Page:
Meet fashion’s digital nomad
In case you missed it, our 2020 theme is all about the wanderers, the creatives and the boundary-less. Pure London’s Nomad theme celebrates a modern world in which everything is connected, and anything is possible. A world driven, in large part, by technology, social media and digital communications. It is this technology-first world that inspired our theme, at least in part, and it’s the individuals who live in it that we’re here to talk about today.
As tech has become more accessible, it has also become something of a necessity; internet access is now thought of as a basic human right, a right that is also known as the “freedom to connect”. This focus on connectedness means that we can now forge relationships with like minded people around the world, ironically, from the comfort of our own homes. On the flipside, it also means that we can travel the world, be inspired and meet new people, all whilst staying connected with our families and keeping up with our nine-to-fives.
Of course, fashion being fashion, our industry’s given the term something of a new meaning. For designers, marketers and retailers alike, the technology boom has provided a whole range of ways to get creative. In fact, some of fashion’s most famous digital nomads aren’t even real.
A concept that first came to life in 2018, one of the biggest trends right now is the rise in AI influencers and digital models. Influencers like Miquela and Noonoouri have taken over the blogosphere where fashion, streetstyle and luxury are concerned and, most notably, neither of them are “real”. Naturally, there are mixed feelings about this new type of influencer; on one hand, the argument stands that influencers’ content is often highly curated and fictionalised anyway, on the other, there’s the argument that using digital models further removes brands from their audiences taking away the elements of personality and authenticity that are so important for many consumers.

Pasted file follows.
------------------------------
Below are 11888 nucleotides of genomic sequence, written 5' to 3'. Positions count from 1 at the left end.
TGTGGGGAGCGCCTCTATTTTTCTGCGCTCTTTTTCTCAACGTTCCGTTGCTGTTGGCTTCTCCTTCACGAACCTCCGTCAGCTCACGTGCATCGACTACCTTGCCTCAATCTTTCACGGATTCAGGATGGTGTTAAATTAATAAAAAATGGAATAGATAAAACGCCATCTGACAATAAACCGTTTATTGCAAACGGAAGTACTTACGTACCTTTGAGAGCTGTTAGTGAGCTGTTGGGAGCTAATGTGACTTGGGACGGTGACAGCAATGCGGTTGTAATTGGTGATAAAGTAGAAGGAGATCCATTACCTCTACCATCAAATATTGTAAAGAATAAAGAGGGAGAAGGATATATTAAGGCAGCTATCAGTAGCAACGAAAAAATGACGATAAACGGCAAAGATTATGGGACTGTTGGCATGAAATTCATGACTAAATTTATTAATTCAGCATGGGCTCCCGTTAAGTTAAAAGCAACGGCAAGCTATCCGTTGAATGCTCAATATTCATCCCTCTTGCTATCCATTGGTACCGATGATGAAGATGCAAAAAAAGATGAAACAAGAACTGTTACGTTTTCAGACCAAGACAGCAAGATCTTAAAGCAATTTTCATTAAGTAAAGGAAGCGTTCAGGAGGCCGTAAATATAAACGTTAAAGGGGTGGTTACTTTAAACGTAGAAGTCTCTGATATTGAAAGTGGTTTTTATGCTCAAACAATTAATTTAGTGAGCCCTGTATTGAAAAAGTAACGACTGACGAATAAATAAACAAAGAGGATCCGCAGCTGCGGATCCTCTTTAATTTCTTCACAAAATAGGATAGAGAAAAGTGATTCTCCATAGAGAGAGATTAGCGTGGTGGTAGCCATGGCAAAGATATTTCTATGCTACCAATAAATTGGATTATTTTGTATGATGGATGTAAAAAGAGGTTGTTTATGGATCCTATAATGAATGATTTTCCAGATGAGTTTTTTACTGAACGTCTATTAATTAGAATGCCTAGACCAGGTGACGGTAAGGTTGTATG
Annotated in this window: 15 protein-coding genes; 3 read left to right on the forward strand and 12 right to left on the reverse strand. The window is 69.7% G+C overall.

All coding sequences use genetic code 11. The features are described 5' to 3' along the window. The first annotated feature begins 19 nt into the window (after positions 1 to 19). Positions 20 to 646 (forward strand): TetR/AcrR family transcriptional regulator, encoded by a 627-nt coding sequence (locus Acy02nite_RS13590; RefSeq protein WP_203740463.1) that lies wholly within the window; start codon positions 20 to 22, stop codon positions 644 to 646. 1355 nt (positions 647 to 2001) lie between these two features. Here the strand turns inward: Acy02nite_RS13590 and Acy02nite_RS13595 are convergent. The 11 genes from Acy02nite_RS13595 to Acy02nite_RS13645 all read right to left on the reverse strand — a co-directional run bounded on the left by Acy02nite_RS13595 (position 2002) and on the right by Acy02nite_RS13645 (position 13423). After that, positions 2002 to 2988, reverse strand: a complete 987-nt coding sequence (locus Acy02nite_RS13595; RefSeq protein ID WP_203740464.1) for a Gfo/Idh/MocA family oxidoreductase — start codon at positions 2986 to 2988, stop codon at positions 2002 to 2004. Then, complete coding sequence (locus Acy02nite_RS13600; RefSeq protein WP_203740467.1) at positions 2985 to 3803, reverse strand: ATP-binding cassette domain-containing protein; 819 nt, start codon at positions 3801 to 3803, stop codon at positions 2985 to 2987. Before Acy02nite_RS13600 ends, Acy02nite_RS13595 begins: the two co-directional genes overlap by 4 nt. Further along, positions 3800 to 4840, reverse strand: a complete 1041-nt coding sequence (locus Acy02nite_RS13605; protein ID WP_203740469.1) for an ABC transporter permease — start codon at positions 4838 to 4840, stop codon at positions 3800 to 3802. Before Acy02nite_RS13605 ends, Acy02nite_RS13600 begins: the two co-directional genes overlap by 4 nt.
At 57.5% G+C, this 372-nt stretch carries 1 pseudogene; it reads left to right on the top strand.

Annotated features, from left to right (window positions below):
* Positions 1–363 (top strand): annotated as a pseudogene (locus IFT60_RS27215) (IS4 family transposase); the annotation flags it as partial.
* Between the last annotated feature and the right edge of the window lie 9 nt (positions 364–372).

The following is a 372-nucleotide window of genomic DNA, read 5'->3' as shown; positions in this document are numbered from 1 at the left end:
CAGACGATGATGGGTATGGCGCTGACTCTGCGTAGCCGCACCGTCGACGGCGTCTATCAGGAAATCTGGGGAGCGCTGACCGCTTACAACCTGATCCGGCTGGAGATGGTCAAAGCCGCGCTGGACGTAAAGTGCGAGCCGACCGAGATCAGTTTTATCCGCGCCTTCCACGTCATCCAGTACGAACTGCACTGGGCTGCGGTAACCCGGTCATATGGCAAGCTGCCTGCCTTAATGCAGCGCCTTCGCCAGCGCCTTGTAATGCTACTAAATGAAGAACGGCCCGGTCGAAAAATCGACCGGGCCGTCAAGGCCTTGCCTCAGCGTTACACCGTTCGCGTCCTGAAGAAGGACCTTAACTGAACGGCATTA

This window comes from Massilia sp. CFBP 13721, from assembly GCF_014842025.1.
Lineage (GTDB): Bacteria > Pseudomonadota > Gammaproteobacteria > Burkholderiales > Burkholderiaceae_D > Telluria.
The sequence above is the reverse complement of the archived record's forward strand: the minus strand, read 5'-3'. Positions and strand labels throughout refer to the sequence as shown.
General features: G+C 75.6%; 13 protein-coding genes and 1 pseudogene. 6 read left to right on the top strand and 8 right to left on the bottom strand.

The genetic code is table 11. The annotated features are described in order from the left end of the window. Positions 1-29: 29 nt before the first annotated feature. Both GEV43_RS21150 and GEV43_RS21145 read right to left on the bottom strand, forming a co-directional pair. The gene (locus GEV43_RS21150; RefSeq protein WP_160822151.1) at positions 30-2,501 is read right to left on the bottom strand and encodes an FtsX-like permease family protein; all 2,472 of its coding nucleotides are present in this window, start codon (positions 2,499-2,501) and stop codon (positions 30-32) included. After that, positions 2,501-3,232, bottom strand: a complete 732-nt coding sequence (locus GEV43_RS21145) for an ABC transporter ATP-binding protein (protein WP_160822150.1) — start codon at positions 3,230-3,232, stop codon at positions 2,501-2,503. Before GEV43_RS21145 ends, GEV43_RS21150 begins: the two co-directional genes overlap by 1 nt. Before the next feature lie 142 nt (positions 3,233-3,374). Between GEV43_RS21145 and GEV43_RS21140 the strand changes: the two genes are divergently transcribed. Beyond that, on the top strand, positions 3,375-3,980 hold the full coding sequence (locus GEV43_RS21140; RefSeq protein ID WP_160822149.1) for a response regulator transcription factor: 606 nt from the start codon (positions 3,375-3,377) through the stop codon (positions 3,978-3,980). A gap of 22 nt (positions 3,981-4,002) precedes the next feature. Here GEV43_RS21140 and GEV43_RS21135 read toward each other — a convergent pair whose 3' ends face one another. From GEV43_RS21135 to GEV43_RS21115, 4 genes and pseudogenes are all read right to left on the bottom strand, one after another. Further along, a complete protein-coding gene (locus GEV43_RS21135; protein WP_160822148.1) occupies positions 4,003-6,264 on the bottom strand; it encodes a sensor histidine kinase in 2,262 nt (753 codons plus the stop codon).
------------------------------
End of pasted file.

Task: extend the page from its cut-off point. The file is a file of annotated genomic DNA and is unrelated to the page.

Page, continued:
Another major player in the digital fashion world is the development of digital-only collections. Straight out of Scandinavia, digital collections are a potential answer to Instagram over-consumption by influencers who wear their outfits just once, before relegating them to the back of the wardrobe, or worse, landfill, forever. As the name would suggest, digital clothing is online only, meaning that no actual tangible product is manufactured. The idea is that influencers can take a picture in their own clothes and then have designs e-fitted to their bodies to appear as though they are physically wearing the piece.
Contentious or not, digital fashion has been embraced by a number of the biggest names in fashion, with everyone from Coach to Balenciaga jumping on board to collaborate with the likes of Lil Miquela. And there are plenty of indicators that back up the business case for working with CGI models; lower costs, no brand-damaging misbehaviour and a relatively easy way to show consumers that they’re the brands of the future.
Fashion technology is changing every day. Stay in the know at Pure London this season. Join us at Olympia London from 9th – 11th February to hear from our line-up of industry leading speakers and discover the most innovative and exciting brands out there.
This post was created by Pure London editor Emma Wilder
About Pure London and Pure Origin
We are the UK’s number one leading fashion trade event that brings together the entire fashion supply chain, right the way from fibre through to finished ready to wear garments.
No other UK show offers sourcing and brands together, making Pure London and Pure Origin the only event to cater to all your fashion buying needs under one central London roof.
Location & Opening times:
London W14 8UX
Sunday 9th February 2020, 09.30 - 18.00
Monday 10th February 2020, 09.30 - 18.00
Tuesday 11th February 2020, 09.30 - 16.00